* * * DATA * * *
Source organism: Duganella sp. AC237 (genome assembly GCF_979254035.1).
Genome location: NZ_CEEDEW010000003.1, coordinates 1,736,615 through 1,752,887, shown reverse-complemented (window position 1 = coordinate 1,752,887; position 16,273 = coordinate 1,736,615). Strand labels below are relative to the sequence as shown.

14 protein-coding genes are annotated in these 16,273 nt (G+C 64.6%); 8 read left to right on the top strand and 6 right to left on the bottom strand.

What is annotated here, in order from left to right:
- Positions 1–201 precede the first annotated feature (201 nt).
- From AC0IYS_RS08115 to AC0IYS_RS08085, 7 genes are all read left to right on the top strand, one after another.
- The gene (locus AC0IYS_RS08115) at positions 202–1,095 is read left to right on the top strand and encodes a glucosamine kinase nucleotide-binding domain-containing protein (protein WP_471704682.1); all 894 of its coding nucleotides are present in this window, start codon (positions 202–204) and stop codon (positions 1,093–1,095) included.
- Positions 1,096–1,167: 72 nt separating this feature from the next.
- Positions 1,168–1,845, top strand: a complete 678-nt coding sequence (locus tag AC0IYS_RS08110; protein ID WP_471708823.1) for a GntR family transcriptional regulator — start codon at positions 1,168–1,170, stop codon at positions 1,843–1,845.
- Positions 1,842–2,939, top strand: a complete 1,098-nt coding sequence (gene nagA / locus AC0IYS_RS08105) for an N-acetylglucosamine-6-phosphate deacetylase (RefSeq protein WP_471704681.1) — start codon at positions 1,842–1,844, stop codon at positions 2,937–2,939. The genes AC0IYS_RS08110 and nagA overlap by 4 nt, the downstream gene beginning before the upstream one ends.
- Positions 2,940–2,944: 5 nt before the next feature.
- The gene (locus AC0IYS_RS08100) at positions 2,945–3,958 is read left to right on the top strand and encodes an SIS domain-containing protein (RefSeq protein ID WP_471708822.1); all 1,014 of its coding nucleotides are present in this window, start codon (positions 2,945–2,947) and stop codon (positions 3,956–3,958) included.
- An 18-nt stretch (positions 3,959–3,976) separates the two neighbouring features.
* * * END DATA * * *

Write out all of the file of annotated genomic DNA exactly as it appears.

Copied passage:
Source organism: Duganella sp. AC237 (genome assembly GCF_979254035.1).
Genome location: NZ_CEEDEW010000003.1, coordinates 1,736,615 through 1,752,887, shown reverse-complemented (window position 1 = coordinate 1,752,887; position 16,273 = coordinate 1,736,615). Strand labels below are relative to the sequence as shown.

14 protein-coding genes are annotated in these 16,273 nt (G+C 64.6%); 8 read left to right on the top strand and 6 right to left on the bottom strand.

What is annotated here, in order from left to right:
- Positions 1–201 precede the first annotated feature (201 nt).
- From AC0IYS_RS08115 to AC0IYS_RS08085, 7 genes are all read left to right on the top strand, one after another.
- The gene (locus AC0IYS_RS08115) at positions 202–1,095 is read left to right on the top strand and encodes a glucosamine kinase nucleotide-binding domain-containing protein (protein WP_471704682.1); all 894 of its coding nucleotides are present in this window, start codon (positions 202–204) and stop codon (positions 1,093–1,095) included.
- Positions 1,096–1,167: 72 nt separating this feature from the next.
- Positions 1,168–1,845, top strand: a complete 678-nt coding sequence (locus tag AC0IYS_RS08110; protein ID WP_471708823.1) for a GntR family transcriptional regulator — start codon at positions 1,168–1,170, stop codon at positions 1,843–1,845.
- Positions 1,842–2,939, top strand: a complete 1,098-nt coding sequence (gene nagA / locus AC0IYS_RS08105) for an N-acetylglucosamine-6-phosphate deacetylase (RefSeq protein WP_471704681.1) — start codon at positions 1,842–1,844, stop codon at positions 2,937–2,939. The genes AC0IYS_RS08110 and nagA overlap by 4 nt, the downstream gene beginning before the upstream one ends.
- Positions 2,940–2,944: 5 nt before the next feature.
- The gene (locus AC0IYS_RS08100) at positions 2,945–3,958 is read left to right on the top strand and encodes an SIS domain-containing protein (RefSeq protein ID WP_471708822.1); all 1,014 of its coding nucleotides are present in this window, start codon (positions 2,945–2,947) and stop codon (positions 3,956–3,958) included.
- An 18-nt stretch (positions 3,959–3,976) separates the two neighbouring features.